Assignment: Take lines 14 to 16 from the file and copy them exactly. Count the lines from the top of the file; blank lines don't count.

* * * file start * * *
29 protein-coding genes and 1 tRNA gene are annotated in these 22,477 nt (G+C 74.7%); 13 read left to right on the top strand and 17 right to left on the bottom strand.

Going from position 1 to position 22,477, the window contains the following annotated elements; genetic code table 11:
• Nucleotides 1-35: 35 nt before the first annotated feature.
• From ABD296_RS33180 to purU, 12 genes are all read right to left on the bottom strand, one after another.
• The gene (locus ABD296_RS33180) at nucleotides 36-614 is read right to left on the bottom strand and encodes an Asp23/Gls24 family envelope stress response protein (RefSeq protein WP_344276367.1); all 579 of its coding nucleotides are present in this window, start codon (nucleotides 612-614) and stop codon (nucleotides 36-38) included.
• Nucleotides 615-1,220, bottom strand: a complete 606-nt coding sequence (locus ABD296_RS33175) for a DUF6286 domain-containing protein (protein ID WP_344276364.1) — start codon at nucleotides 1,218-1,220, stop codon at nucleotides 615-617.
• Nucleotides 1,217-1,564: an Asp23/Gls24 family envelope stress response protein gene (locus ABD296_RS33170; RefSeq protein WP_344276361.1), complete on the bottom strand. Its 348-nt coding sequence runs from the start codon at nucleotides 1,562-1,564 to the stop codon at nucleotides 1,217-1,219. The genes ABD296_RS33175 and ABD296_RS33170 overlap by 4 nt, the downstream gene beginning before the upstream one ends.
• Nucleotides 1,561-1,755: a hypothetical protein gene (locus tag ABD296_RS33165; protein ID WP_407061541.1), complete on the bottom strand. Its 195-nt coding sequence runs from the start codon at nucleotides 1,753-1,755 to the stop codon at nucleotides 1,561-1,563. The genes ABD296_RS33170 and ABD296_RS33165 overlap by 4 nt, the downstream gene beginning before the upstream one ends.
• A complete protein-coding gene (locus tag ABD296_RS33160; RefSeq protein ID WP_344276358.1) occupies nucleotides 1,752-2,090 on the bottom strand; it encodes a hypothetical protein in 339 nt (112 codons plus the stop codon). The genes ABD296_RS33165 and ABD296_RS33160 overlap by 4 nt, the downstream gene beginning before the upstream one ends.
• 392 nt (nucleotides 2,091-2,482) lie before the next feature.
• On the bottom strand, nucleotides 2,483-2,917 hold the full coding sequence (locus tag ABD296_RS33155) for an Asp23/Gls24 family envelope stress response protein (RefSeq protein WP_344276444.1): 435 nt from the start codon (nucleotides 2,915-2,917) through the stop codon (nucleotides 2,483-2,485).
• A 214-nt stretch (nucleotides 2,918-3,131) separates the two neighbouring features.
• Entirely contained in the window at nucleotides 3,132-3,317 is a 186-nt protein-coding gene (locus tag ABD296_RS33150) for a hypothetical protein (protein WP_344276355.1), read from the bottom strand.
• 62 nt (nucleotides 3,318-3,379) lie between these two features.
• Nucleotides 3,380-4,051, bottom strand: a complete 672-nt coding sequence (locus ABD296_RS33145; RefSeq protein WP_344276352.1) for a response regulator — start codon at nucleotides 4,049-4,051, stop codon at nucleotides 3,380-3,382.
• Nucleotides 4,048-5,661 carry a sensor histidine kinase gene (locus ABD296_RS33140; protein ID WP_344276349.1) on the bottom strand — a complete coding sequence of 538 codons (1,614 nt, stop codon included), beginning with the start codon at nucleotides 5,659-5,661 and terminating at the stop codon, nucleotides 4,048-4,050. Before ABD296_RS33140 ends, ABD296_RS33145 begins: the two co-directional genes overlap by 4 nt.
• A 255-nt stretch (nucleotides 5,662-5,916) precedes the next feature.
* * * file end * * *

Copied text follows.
• 62 nt (nucleotides 3,318-3,379) lie between these two features.
• Nucleotides 3,380-4,051, bottom strand: a complete 672-nt coding sequence (locus ABD296_RS33145; RefSeq protein WP_344276352.1) for a response regulator — start codon at nucleotides 4,049-4,051, stop codon at nucleotides 3,380-3,382.
• Nucleotides 4,048-5,661 carry a sensor histidine kinase gene (locus ABD296_RS33140; protein ID WP_344276349.1) on the bottom strand — a complete coding sequence of 538 codons (1,614 nt, stop codon included), beginning with the start codon at nucleotides 5,659-5,661 and terminating at the stop codon, nucleotides 4,048-4,050. Before ABD296_RS33140 ends, ABD296_RS33145 begins: the two co-directional genes overlap by 4 nt.